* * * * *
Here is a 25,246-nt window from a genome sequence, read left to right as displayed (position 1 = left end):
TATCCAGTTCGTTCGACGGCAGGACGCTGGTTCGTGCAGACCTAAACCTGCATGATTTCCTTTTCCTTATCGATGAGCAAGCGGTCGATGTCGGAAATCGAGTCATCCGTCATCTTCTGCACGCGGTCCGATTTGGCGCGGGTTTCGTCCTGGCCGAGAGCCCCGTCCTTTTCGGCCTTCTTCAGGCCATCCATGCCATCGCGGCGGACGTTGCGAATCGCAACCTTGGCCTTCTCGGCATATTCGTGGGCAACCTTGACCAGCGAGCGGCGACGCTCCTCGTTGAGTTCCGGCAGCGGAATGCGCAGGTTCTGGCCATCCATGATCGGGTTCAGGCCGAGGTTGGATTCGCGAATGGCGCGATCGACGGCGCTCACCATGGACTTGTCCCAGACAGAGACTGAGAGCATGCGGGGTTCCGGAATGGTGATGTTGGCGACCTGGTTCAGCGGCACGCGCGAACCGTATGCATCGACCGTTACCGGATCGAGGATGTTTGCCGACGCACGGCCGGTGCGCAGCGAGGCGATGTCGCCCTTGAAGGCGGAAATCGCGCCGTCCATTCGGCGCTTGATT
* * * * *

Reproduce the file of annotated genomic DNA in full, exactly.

Here is a 25,246-nt window from a genome sequence, read left to right as displayed (position 1 = left end):
TATCCAGTTCGTTCGACGGCAGGACGCTGGTTCGTGCAGACCTAAACCTGCATGATTTCCTTTTCCTTATCGATGAGCAAGCGGTCGATGTCGGAAATCGAGTCATCCGTCATCTTCTGCACGCGGTCCGATTTGGCGCGGGTTTCGTCCTGGCCGAGAGCCCCGTCCTTTTCGGCCTTCTTCAGGCCATCCATGCCATCGCGGCGGACGTTGCGAATCGCAACCTTGGCCTTCTCGGCATATTCGTGGGCAACCTTGACCAGCGAGCGGCGACGCTCCTCGTTGAGTTCCGGCAGCGGAATGCGCAGGTTCTGGCCATCCATGATCGGGTTCAGGCCGAGGTTGGATTCGCGAATGGCGCGATCGACGGCGCTCACCATGGACTTGTCCCAGACAGAGACTGAGAGCATGCGGGGTTCCGGAATGGTGATGTTGGCGACCTGGTTCAGCGGCACGCGCGAACCGTATGCATCGACCGTTACCGGATCGAGGATGTTTGCCGACGCACGGCCGGTGCGCAGCGAGGCGATGTCGCCCTTGAAGGCGGAAATCGCGCCGTCCATTCGGCGCTTGATT